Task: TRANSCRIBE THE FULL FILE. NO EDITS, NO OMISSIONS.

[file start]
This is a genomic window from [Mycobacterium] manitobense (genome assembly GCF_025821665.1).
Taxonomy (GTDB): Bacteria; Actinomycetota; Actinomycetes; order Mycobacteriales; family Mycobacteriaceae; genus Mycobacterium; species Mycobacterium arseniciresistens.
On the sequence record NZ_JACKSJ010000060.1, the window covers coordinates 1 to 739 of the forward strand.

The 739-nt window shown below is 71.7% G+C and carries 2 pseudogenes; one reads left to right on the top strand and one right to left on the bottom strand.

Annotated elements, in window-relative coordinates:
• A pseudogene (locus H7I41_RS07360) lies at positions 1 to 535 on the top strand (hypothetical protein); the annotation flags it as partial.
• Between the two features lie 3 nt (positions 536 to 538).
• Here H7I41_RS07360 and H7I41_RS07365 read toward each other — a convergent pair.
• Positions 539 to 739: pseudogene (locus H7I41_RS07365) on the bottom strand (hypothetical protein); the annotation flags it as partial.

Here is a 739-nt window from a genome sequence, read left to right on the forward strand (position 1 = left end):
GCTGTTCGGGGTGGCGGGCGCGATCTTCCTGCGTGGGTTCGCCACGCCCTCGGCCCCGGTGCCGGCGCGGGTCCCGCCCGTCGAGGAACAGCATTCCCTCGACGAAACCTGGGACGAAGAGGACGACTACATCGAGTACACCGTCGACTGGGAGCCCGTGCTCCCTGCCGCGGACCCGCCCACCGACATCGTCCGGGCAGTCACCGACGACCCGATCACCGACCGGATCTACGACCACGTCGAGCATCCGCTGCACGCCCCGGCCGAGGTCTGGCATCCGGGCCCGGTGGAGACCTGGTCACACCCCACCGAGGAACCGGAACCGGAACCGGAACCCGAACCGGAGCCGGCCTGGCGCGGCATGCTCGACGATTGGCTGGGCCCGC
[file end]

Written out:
This is a genomic window from [Mycobacterium] manitobense (genome assembly GCF_025821665.1).
Taxonomy (GTDB): Bacteria; Actinomycetota; Actinomycetes; order Mycobacteriales; family Mycobacteriaceae; genus Mycobacterium; species Mycobacterium arseniciresistens.
On the sequence record NZ_JACKSJ010000060.1, the window covers coordinates 1 to 739 of the forward strand.

The 739-nt window shown below is 71.7% G+C and carries 2 pseudogenes; one reads left to right on the top strand and one right to left on the bottom strand.

Annotated elements, in window-relative coordinates:
• A pseudogene (locus H7I41_RS07360) lies at positions 1 to 535 on the top strand (hypothetical protein); the annotation flags it as partial.
• Between the two features lie 3 nt (positions 536 to 538).
• Here H7I41_RS07360 and H7I41_RS07365 read toward each other — a convergent pair.
• Positions 539 to 739: pseudogene (locus H7I41_RS07365) on the bottom strand (hypothetical protein); the annotation flags it as partial.

Here is a 739-nt window from a genome sequence, read left to right on the forward strand (position 1 = left end):
GCTGTTCGGGGTGGCGGGCGCGATCTTCCTGCGTGGGTTCGCCACGCCCTCGGCCCCGGTGCCGGCGCGGGTCCCGCCCGTCGAGGAACAGCATTCCCTCGACGAAACCTGGGACGAAGAGGACGACTACATCGAGTACACCGTCGACTGGGAGCCCGTGCTCCCTGCCGCGGACCCGCCCACCGACATCGTCCGGGCAGTCACCGACGACCCGATCACCGACCGGATCTACGACCACGTCGAGCATCCGCTGCACGCCCCGGCCGAGGTCTGGCATCCGGGCCCGGTGGAGACCTGGTCACACCCCACCGAGGAACCGGAACCGGAACCGGAACCCGAACCGGAGCCGGCCTGGCGCGGCATGCTCGACGATTGGCTGGGCCCGC